4. A snack or sandwich bag for him to tote his lunch is handy. I’ve got tutorials for these on YouTube & on my blog if you want to watch and or read how to do that.
6. A coaster is a nice easy project. These are about 5” x 5” with some light cotton batting inside. They were sewn up just like sewing up a bookmark, but without the tassel.
Start with two pieces & fabric and batting that measure 6” x 6”. Place the fabric with right sides together & put the batting on the back.
Using a ⅜” seam allowance, stitch around the coaster, making sure to leave an opening of about 3 inches on one side so you can turn it right sides out. Trim the corners and any major bulk on the sides of the seam after stitching.
Turn it right side out, poke out the corners, press the opening closed, & top stitch all around all 4 sides.
7. A cozy is another nice gift. This one fits around a coffee cup or a 12oz can to keep his hands warm or cool. I’ve got a free pattern below so snag it if you want it!
8. Cord keeper is another nice gift. The pdf pattern below includes the cord keeper & cozy so get that below.
These last few more projects are a little more complicated but still very beginner friendly:
A lunch bag. There are tons of tutorials online for making a lunch bag. And you probably know exactly the size the dad in your life would find useful – large, smaller, square bottom, rectangular bottom. Use your insider intel to find a design just for him. You could make one with a zipper, or a super minimalist lunch sack design that just folds down like a brown paper sack.
A face mask. These are here to stay for a while! I’ve got a video tutorial & a blog post on how to sew one. Pick out some fabric that your dad likes and get going. I’ve also got a kit for sale in the shop to make your own.
A zipper pouch. There are tons of uses for a simple zipper pouch – bike tools, toiletries, art supplies, and more. I’ve got a tutorial on how to make a zipper pouch right here. And I’ve got a kit in the shop to make one.
Boxer shorts! I did this one year and it was way easier than I thought it’d be. There are free patterns online but I actually used an old pair of his boxer shorts to create a new pattern for him. I just traced the boxers onto paper and then cut out the new shapes to create the pattern. They turned out great and are still holding up. It doesn’t take a ton of fabric. Just a little patience. And some wide elastic.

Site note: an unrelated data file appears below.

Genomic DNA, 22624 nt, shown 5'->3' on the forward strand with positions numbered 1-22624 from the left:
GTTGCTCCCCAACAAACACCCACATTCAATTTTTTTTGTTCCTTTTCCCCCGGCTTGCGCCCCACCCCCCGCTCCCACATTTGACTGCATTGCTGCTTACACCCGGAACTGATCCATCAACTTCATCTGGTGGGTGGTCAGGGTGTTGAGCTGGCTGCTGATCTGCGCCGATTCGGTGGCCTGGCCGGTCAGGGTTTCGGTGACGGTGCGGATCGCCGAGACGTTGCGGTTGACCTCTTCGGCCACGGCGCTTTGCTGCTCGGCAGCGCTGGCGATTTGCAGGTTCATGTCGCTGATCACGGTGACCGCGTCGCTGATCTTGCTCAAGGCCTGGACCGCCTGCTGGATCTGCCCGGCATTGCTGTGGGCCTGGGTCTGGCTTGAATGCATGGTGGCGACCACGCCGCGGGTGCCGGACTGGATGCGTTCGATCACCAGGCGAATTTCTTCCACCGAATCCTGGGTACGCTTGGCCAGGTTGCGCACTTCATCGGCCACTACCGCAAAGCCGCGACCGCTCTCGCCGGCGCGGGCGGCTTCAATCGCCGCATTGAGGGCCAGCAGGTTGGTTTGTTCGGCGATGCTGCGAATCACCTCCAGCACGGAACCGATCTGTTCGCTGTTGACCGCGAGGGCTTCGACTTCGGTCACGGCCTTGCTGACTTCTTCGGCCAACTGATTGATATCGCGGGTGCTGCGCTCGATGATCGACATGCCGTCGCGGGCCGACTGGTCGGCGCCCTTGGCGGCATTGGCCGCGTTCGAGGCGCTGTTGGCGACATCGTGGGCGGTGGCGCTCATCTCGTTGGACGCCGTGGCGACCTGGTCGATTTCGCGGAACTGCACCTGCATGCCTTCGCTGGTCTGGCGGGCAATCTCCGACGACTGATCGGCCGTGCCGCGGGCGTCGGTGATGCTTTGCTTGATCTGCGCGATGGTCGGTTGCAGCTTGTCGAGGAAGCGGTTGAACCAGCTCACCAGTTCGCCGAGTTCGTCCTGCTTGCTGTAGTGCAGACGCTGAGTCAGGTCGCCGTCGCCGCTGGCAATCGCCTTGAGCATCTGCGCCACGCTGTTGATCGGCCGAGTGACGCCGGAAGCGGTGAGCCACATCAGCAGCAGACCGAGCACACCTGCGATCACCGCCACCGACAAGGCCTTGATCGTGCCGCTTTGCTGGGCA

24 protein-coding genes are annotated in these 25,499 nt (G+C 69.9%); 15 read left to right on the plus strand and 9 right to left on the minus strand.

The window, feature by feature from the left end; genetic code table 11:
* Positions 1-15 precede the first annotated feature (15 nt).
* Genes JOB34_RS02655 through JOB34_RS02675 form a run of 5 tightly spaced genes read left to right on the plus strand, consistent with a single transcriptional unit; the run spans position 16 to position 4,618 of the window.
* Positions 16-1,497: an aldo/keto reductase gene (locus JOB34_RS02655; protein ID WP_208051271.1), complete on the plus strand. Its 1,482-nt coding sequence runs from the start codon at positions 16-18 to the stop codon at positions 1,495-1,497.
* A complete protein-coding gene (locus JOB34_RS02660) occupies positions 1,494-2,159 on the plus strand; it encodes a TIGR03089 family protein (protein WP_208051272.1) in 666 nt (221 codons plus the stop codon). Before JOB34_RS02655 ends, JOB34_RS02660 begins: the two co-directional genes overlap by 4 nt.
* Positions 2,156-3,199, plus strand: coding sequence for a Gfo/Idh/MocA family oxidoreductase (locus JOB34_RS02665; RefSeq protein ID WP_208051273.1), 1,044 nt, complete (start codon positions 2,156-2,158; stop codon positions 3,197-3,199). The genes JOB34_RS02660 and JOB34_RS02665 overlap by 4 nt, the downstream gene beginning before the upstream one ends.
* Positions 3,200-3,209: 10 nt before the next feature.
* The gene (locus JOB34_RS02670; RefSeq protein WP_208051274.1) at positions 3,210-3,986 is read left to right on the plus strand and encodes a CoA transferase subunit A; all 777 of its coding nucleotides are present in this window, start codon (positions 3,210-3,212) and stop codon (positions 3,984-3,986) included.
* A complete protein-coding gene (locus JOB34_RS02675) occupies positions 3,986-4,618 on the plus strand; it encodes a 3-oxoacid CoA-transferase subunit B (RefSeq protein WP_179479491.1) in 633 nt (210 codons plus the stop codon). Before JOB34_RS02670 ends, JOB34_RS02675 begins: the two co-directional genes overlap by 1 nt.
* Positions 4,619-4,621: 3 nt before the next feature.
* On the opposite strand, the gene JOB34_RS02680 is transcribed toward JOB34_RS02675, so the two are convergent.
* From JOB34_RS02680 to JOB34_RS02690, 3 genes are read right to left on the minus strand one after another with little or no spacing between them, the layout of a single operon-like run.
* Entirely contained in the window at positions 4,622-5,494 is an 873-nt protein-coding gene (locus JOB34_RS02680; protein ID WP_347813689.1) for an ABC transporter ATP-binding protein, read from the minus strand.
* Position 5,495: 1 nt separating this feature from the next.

So there you have it! 12 easy homemade gift ideas for Father’s Day. I hope this gets your creative juices flowing! Do you have any ideas to add? I’d love to hear in the comments below!
Care about the Earth? Then you should learn to sew.
I got an email from Old Navy with “$6 leggings” in the subject line and it made me grateful that I know how to sew. Cheap clothes come with hidden costs. So if you care about the planet, you should grab your needle & thread (& sewing machine, if you have one) and learn to sew. All you need is a few basic sewing skills to be a better steward for the planet. How’s that, you ask? Let me explain.
5 reasons you should learn to sew if you care about the planet:
Lets you repair things & keep them in use longer. We’ve got to move away from our disposable lifestyle and start caring for items for longer. If not, we’ll be drowning in trash soon. Keep your jacket, your backpack, your grocery bags and more in use longer. Learn to sew tears & add patches to extend the life of your stuff.
2. Helps you appreciate the time it takes to make things. Try sewing your own pants and you’ll probably take good care of those pants. When you appreciate the labor involved in making textiles, you’re more likely to take good care & keep it out of the landfill.
3. Helps you avoid the emissions from shipping all those online purchases to your house. When you can make it yourself or fix what you have, you don’t need to order things online (shameless plug: No Trace shipping is carbon offset by Etsy! So feel less guilty about ordering from me 😉).
Lets you express your creativity. This isn’t a direct benefit to the planet, but it’s a pretty great benefit that I can’t ignore. Learning to sew lets you express your individuality. You’ll get into a flow state as you work on your projects. And you’ll create one of a kind pieces for yourself and as gifts for your loved ones! That’s invaluable.
Perhaps the number one reason you should learn to sew if you care about the Earth, though, is this:
Makes you question the price of cheap clothes. It’ll make you wonder how a company makes a profit on $6 leggings. Someone, somewhere pays the true price for those $6 leggings, and it’s probably the person who made them for you. That employee may work in unsafe working conditions, and/or work 6 days a week, 10 hours a day, and may live with environmental pollution from the factories in their local water and air.